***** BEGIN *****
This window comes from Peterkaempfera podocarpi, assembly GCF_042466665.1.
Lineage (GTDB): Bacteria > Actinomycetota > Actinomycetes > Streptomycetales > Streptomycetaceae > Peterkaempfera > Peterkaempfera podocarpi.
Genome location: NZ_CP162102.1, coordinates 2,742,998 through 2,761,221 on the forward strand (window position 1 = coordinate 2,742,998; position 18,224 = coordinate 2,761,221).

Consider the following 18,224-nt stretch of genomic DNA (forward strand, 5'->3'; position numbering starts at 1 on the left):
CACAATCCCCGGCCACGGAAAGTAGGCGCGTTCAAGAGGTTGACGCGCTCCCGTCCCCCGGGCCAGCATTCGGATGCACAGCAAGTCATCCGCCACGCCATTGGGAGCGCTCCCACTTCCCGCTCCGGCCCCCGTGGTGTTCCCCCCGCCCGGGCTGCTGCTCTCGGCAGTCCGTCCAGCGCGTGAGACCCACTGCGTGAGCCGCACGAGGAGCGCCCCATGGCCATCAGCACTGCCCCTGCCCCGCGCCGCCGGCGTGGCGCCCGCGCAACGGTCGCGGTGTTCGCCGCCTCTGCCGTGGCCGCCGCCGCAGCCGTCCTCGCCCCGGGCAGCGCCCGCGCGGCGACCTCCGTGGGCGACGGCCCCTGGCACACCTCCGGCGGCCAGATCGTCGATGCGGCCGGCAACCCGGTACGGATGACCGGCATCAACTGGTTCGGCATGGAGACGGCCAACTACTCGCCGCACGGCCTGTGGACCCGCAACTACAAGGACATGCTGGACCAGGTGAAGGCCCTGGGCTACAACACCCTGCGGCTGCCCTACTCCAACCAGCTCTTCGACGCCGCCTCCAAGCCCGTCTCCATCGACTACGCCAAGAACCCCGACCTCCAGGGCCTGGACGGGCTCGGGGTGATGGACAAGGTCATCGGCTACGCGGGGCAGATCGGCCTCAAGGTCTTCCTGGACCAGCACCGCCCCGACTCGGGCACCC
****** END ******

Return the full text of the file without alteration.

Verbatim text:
This window comes from Peterkaempfera podocarpi, assembly GCF_042466665.1.
Lineage (GTDB): Bacteria > Actinomycetota > Actinomycetes > Streptomycetales > Streptomycetaceae > Peterkaempfera > Peterkaempfera podocarpi.
Genome location: NZ_CP162102.1, coordinates 2,742,998 through 2,761,221 on the forward strand (window position 1 = coordinate 2,742,998; position 18,224 = coordinate 2,761,221).

Consider the following 18,224-nt stretch of genomic DNA (forward strand, 5'->3'; position numbering starts at 1 on the left):
CACAATCCCCGGCCACGGAAAGTAGGCGCGTTCAAGAGGTTGACGCGCTCCCGTCCCCCGGGCCAGCATTCGGATGCACAGCAAGTCATCCGCCACGCCATTGGGAGCGCTCCCACTTCCCGCTCCGGCCCCCGTGGTGTTCCCCCCGCCCGGGCTGCTGCTCTCGGCAGTCCGTCCAGCGCGTGAGACCCACTGCGTGAGCCGCACGAGGAGCGCCCCATGGCCATCAGCACTGCCCCTGCCCCGCGCCGCCGGCGTGGCGCCCGCGCAACGGTCGCGGTGTTCGCCGCCTCTGCCGTGGCCGCCGCCGCAGCCGTCCTCGCCCCGGGCAGCGCCCGCGCGGCGACCTCCGTGGGCGACGGCCCCTGGCACACCTCCGGCGGCCAGATCGTCGATGCGGCCGGCAACCCGGTACGGATGACCGGCATCAACTGGTTCGGCATGGAGACGGCCAACTACTCGCCGCACGGCCTGTGGACCCGCAACTACAAGGACATGCTGGACCAGGTGAAGGCCCTGGGCTACAACACCCTGCGGCTGCCCTACTCCAACCAGCTCTTCGACGCCGCCTCCAAGCCCGTCTCCATCGACTACGCCAAGAACCCCGACCTCCAGGGCCTGGACGGGCTCGGGGTGATGGACAAGGTCATCGGCTACGCGGGGCAGATCGGCCTCAAGGTCTTCCTGGACCAGCACCGCCCCGACTCGGGCACCC